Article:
Thursday, September 27, 2007

What's Next for Conservatives?

The Intercollegiate Review first appeared in my mailbox some 30 years ago -- presumedly they got my address from Youth for Reagan after we went to the 1976 Republican National Convention in Kansas City to work for Gov. Reagan. Subtitled "A Journal of Scholarship & Opinion," it is published twice during the academic year by the Intercollegiate Studies Institute to provide "a thoughtful and thought-provoking interdisciplinary perspective on contemporary issues by digging to the roots: first principles, philosophy and religion, cultural and historical forces."

IR was my introduction to the intellectual, academic side of the conservative movement -- names like Russell Kirk, Stanley Jaki, Richard Weaver are among the better-known. I am now getting to the point of not being surprised to find that those interviewed, writing or discussed in publications such as First Things or Mars Hill Audio appear throughout my archives of The Intercollegiate Review.

At least for me, ISI's purpose, "to convey to successive generations of college youth a better understanding of the values and institutions that sustain a free and virtuous society," has been met. Which is why I've supported ISI (perhaps best known for its Choosing the Right College) over the years and am glad to continue receiving its publications.

All this is to introduce the "Editor's Note" by Mark C. Henrie that appears in the latest (Vol. 42, No. 2, Fall 2007) issue of The Intercollegiate Review:
As the 2007-8 academic year begins, the political struggle in Washington over continued U.S. military engagement in Iraq is reaching a new intensity. Arguments are advanced, tactics debated, blame assigned, contextual narratives proffered—all in an attempt to score partisan advantages. It will be decades before we are able to come to a disinterested historical assessment of the Iraq adventure: after all, even today we do not yet have such an account of Vietnam. Perhaps it really is true that by taking the fight to “them” “over there” we have prevented, so far, another attach “over here.” What is certainly true, however, is that the political sound and fury over Iraq has distracted us from a deeper effort to grasp the new relationship between the West and Islam that was heralded by 9/11. In the face of a new—or rather, very old?—adversary, our political class has simply recycled shopworn theories and discovered precedents for the unprecedented in strained historical analogies.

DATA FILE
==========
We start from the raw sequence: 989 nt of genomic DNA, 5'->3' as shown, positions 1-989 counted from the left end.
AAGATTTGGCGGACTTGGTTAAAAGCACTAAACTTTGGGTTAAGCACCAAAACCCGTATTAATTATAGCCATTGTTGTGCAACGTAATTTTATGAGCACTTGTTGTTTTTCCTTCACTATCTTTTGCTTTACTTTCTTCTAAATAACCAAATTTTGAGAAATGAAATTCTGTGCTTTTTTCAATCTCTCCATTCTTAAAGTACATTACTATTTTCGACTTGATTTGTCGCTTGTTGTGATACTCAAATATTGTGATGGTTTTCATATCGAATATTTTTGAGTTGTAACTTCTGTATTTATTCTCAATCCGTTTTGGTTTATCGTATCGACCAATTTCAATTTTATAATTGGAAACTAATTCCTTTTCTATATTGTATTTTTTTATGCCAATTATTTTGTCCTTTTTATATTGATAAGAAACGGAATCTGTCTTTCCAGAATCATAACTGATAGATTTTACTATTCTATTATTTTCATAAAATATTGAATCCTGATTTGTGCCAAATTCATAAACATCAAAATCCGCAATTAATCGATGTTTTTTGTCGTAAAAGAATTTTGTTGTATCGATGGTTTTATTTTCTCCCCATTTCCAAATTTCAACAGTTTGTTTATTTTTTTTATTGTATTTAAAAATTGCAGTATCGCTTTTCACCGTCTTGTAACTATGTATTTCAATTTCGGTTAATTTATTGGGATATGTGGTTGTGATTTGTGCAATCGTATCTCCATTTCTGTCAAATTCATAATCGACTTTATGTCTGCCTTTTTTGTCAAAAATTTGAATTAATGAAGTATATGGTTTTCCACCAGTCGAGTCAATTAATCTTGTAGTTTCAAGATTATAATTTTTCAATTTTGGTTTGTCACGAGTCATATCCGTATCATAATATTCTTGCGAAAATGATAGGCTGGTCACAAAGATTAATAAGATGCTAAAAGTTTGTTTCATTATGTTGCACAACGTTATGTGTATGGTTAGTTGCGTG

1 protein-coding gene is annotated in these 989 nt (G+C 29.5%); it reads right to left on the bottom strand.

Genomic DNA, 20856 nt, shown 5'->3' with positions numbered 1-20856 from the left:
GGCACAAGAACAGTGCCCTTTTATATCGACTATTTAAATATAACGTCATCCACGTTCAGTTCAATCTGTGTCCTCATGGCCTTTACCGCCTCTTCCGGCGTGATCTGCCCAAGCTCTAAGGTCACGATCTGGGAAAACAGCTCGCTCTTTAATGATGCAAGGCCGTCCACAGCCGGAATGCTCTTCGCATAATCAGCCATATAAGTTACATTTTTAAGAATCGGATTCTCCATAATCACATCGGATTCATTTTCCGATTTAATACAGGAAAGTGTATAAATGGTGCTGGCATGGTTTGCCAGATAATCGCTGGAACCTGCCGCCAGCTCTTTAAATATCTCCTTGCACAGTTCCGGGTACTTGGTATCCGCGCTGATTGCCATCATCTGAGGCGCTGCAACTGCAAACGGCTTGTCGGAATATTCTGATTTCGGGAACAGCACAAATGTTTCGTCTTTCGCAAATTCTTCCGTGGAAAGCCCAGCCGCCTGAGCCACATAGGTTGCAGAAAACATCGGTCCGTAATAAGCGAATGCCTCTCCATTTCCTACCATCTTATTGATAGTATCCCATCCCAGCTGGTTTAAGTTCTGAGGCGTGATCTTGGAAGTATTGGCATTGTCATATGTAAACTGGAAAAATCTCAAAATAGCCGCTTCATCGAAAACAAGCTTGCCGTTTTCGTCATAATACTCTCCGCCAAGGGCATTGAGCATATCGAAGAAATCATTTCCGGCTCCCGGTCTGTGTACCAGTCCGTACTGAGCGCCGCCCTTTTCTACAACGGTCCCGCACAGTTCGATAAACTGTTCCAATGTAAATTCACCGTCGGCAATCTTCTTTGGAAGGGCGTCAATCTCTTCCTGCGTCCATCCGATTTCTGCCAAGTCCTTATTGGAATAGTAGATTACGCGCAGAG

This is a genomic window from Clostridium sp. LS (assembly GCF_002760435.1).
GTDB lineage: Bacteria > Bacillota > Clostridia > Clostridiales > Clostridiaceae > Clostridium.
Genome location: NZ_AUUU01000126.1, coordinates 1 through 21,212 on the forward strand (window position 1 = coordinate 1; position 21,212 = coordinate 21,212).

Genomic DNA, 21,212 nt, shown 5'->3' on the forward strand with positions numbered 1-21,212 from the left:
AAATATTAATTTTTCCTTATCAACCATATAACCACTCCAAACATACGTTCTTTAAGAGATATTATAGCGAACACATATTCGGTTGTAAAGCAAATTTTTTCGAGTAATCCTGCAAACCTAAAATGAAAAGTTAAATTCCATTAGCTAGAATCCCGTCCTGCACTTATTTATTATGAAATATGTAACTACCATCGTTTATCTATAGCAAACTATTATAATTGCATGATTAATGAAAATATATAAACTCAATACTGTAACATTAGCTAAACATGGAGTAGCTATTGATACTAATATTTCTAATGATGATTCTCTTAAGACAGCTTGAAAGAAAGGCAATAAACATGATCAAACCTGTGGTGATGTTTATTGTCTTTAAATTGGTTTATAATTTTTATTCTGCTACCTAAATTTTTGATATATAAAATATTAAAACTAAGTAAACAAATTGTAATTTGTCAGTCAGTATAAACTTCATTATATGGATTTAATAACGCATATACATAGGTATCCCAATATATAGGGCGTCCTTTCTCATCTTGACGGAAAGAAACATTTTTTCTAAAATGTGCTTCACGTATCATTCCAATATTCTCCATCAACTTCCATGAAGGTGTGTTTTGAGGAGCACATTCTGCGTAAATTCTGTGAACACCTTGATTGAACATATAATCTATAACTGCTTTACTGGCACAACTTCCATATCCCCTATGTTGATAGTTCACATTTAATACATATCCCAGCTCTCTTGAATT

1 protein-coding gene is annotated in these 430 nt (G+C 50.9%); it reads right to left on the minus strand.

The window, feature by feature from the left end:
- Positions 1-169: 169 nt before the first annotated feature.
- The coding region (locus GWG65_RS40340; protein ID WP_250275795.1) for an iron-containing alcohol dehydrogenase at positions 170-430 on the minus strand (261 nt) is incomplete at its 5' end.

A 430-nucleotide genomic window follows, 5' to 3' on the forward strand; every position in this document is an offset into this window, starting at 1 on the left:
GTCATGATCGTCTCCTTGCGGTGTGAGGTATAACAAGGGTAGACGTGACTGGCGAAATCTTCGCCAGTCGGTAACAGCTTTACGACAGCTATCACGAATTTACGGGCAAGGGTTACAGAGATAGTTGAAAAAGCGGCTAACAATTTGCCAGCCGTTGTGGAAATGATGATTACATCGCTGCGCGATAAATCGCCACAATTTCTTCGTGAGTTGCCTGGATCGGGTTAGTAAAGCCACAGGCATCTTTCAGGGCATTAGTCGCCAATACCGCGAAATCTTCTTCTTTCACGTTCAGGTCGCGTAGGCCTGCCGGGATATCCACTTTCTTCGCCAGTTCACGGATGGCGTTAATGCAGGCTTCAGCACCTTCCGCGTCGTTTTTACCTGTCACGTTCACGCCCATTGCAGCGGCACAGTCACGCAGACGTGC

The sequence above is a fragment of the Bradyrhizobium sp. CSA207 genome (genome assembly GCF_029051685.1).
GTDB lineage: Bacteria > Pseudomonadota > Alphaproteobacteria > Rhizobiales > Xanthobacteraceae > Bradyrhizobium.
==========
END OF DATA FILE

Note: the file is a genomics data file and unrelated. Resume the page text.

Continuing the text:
Thus, in one form or another, both liberals and neoconservatives have agreed that terrorism is best understood as a “symptom” of the desperate situation of backward societies lacking economic opportunity and political liberty. The prescription that follows is that we must address the “root causes” of terrorism in the Middle East—either through ameliorative liberal concessions or by muscular Wilsonian democratization. Once these societies are modernized, all will be well. The only problem with this excellent theology is that the actual 9/11 hijackers were not the wretched of the earth but rather educated, largely middle-class Saudis who had long resided in European cities. Subsequent events such as London’s 7/7 Underground bombing and this summer’s “doctor’s plot” in Scotland seem to show that it is not Arabian backwardness but rather Western modernity that is “the problem,” the “root cause.” What then? In a similar vein, it is often said, hopefully, that Islam is due for a Reformation. Alas, it is not implausible that Wahhabism itself is the Islamic Reformation. What then?

We shrink from such questions because, for at least two centuries, we have presumed a “universal” history in which the West represents the vanguard of mankind, behind which all humanity will at length follow, so that all will inevitably become “like us”—enlightened, largely secular, liberal democrats. We have not considered the possibility that “modernization” may lead to quite different destinations. The Cold War struggle with Soviet communism was an ideological conflict precisely because both communism and Western liberal democracy laid claim to the status of the “vanguard within the vanguard” in the West’s universal history. The current interaction with a resurgent Islam is not an ideological conflict, however, precisely because Islam rejects the universality of the West’s history.

American conservatives have to hand a rich repertoire of arguments, concept, and theories concerning ideological struggle, a legacy of our leadership role in the Cold War. We lack, however, similar resources for understanding a “civilizational” conflict. We need new thinking for a new historical circumstance.
                                        —Mark C. Henrie
For what it's worth, I'm not so sure that American conservatives -- who must be distinguished from the neo-conservatives who have done much of the thinking for President Bush's administration, or the faux-conservatives who long-ago hijacked the Republican Congressional leadership -- actually lack such resources. The conservative critique of neo-conservatism -- and most of the thoughts behind Henrie's "Editor's Note" above could have been written before the disaster that began on September 11, 2001, and were written by some in the build-up for the 2003 invasion of Iraq -- points me in that direction. But we may need to re-discover them.

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